Many languages have special verbal forms called participles that can act as noun modifiers. In some languages, including English, there is a strong tendency for participles to evolve into adjectives. English examples of this include relieved (the past participle of the verb relieve, used as an adjective in sentences such as "I am so relieved to see you"), spoken (as in "the spoken word"), and going (the present participle of the verb go, used as an adjective in sentences such as "Ten dollars per hour is the going rate").
Other constructs that often modify nouns include prepositional phrases (as in "a rebel without a cause"), relative clauses (as in "the man who wasn't there"), other adjective clauses (as in "the bookstore where he worked"), and infinitive phrases (as in "a cake to die for").
In relation, many nouns take complements such as content clauses (as in "the idea that I would do that"); these are not commonly considered modifiers, however.
In many languages, attributive adjectives usually occur in a specific order. In general, the adjective order in English is:
- quantity or number
- quality or opinion
- proper adjective (often nationality, other place of origin, or material)
- purpose or qualifier
So, in English, adjectives pertaining to size precede adjectives pertaining to age ("little old", not "old little"), which in turn generally precede adjectives pertaining to color ("old white", not "white old"). So, we would say "A nice (opinion) little (size) old (age) white (color) brick (material) house."
This order may be more rigid in some languages than others; in some, like Spanish, it may only be a default (unmarked) word order, with other orders being permissible.
Due partially to borrowings from French, English has some adjectives that follow the noun as postmodifiers, called postpositive adjectives, such as time immemorial. Adjectives may even change meaning depending on whether they precede or follow, as in proper: They live in a proper town (a real town, not a village) vs. They live in the town proper (in the town itself, not in the suburbs). All adjectives can follow nouns in certain constructions, such as tell me something new.
Comparison of adjectives
In many languages, adjectives can be compared. In English, for example, we can say that a car is big, that it is bigger than another is, or that it is the biggest car of all. Not all adjectives lend themselves to comparison, however; for example, the English adjective extinct is not considered comparable, in that it does not make sense to describe one species as "more extinct" than another. However, even most non-comparable English adjectives are still sometimes compared; for example, one might say that a language about which nothing is known is "more extinct" than a well-documented language with surviving literature but no speakers. This is not a comparison of the degree of intensity of the adjective, but rather the degree to which the object fits the adjective's definition.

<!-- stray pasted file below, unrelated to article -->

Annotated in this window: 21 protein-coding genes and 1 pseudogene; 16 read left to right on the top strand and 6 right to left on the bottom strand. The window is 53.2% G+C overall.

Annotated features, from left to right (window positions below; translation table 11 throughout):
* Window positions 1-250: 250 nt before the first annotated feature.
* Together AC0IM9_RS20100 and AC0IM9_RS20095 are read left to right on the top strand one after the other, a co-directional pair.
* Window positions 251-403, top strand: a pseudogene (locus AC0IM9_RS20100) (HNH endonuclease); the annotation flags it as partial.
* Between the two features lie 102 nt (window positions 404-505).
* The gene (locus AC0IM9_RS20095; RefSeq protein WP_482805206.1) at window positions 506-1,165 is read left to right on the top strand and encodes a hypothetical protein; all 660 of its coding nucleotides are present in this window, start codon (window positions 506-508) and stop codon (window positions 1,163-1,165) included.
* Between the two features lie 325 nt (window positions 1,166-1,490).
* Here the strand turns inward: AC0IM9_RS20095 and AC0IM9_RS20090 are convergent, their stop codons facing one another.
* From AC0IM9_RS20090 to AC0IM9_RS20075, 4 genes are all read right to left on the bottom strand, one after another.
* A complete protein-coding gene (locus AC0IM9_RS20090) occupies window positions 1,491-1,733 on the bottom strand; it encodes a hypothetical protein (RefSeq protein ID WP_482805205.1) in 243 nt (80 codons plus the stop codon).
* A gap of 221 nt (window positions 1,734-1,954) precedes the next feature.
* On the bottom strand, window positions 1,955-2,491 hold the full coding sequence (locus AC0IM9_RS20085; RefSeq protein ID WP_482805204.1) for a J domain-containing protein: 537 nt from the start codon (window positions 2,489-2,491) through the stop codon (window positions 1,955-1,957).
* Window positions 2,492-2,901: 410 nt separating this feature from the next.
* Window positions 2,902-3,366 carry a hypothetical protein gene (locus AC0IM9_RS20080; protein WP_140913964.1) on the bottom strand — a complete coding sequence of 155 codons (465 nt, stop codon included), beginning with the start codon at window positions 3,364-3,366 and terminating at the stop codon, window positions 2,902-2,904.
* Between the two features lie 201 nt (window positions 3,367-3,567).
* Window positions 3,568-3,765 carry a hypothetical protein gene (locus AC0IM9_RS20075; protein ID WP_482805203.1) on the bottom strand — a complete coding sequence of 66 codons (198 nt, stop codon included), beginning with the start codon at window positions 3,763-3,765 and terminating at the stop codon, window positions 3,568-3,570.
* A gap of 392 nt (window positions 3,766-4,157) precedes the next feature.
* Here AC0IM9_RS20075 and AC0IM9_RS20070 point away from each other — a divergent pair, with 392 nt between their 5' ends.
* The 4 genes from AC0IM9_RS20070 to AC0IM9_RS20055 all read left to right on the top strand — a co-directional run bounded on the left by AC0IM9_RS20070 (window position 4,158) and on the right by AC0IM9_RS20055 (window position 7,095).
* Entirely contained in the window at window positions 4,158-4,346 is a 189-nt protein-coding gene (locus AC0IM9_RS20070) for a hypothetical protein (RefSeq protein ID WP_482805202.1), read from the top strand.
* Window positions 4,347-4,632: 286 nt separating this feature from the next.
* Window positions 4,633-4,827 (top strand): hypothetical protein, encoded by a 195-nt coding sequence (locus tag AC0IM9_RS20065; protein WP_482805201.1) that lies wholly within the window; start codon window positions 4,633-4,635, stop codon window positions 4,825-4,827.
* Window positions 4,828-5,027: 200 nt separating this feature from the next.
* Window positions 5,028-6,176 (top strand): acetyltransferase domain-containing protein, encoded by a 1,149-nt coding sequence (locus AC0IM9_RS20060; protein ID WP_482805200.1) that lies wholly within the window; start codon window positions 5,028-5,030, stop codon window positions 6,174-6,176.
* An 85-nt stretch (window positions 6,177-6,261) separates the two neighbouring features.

Comparable adjectives are also known as "gradable" adjectives, because they tend to allow grading adverbs such as very, rather, and so on.
Among languages that allow adjectives to be compared in this way, different approaches are used. Indeed, even within English, two different approaches are used: the suffixes -er and -est, and the words more and most. (In English, the general tendency is for shorter adjectives and adjectives from Anglo-Saxon to use -er and -est, and for longer adjectives and adjectives from French, Latin, Greek, and other languages to use more and most.) By either approach, English adjectives therefore have positive forms (big), comparative forms (bigger), and superlative forms (biggest). However, many other languages do not distinguish comparative from superlative forms.
Main article: Restrictiveness
Attributive adjectives, and other noun modifiers, may be used either restrictively (helping to identify the noun's referent, hence "restricting" its reference) or non-restrictively (helping to describe an already-identified noun). For example:
"He was a lazy sort, who would avoid a difficult task and fill his working hours with easy ones."
"difficult" is restrictive - it tells us which tasks he avoids, distinguishing these from the easy ones: "Only those tasks that are difficult".
"She had the job of sorting out the mess left by her predecessor, and she performed this difficult task with great acumen."
"difficult" is non-restrictive - we already know which task it was, but the adjective describes it more fully: "The aforementioned task, which (by the way) is difficult"
In some languages, such as Spanish, restrictiveness is consistently marked; for example, in Spanish la tarea difícil means "the difficult task" in the sense of "the task that is difficult" (restrictive), whereas la difícil tarea means "the difficult task" in the sense of "the task, which is difficult" (non-restrictive). In English, restrictiveness is not marked on adjectives, but is marked on relative clauses (the difference between "the man who recognized me was there" and "the man, who recognized me, was there" being one of restrictiveness).
In some languages, adjectives alter their form to reflect the gender, case and number of the noun that they describe. This is called agreement or concord. Usually it takes the form of inflections at the end of the word, as in Latin:
(good girl, feminine)
(good girl, feminine accusative/object case)
(good boy, masculine)
(good boys, masculine plural)
In the Celtic languages, however, initial consonant lenition marks the adjective with a feminine noun, as in Irish:
(good boy, masculine)
(good girl, feminine)
Often a distinction is made here between attributive and predicative usage. Whereas English is an example of a language in which adjectives never agree and French of a language in which they always agree, in German they agree only when used attributively, and in Hungarian only when used predicatively.
The good (Ø) boys.
The boys are good (Ø).
Les bons garçons.
Les garçons sont bons.
Die braven Jungen.
Die Jungen sind brav (Ø).
A jó (Ø) fiúk.
A fiúk jók.